A spatial analysis of air transport access and the essential air service program in the United States

Tony H. Grubesic, Timothy C. Matisziw

Research output: Contribution to journalArticle

33 Scopus citations


In the United States, the goal of essential air service (EAS) is to provide a minimum level of air transport service from smaller, often remote communities to the national network. While supporters of EAS tout the economic benefits of connecting rural and isolated communities, critics cite high costs, low use and antiquated eligibility requirements as factors which compromise the value of the program. In this paper, a comprehensive database of US airports is combined with network analysis techniques and a geographic information system to evaluate population access (at the census tract level) to EAS airports for 2006. Results suggest that redundant coverage of EAS market areas by alternative Federal Aviation Administration designated hub airports can contribute to EAS airport market leakage and that alternative definitions of EAS community eligibility have the potential to dramatically increase programmatic efficiency and reduce federal monies spent on EAS subsidies.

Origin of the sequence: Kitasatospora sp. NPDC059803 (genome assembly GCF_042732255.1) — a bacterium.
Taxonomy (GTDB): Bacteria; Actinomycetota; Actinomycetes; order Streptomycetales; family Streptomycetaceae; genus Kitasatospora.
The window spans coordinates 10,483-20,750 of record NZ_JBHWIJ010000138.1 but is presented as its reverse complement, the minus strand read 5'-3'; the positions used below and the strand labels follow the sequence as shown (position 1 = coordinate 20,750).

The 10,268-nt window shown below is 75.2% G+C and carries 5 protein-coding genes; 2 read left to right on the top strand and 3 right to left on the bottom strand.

Original languageEnglish (US)
Pages (from-to)93-105
Number of pages13
JournalJournal of Transport Geography
Issue number1
StatePublished - Jan 1 2011



  • Accessibility
  • Airports
  • Essential air service
  • Hubs
  • Market leakage
  • Public policy
  • Spatial analysis

ASJC Scopus subject areas

  • Geography, Planning and Development
  • Transportation
  • Environmental Science(all)

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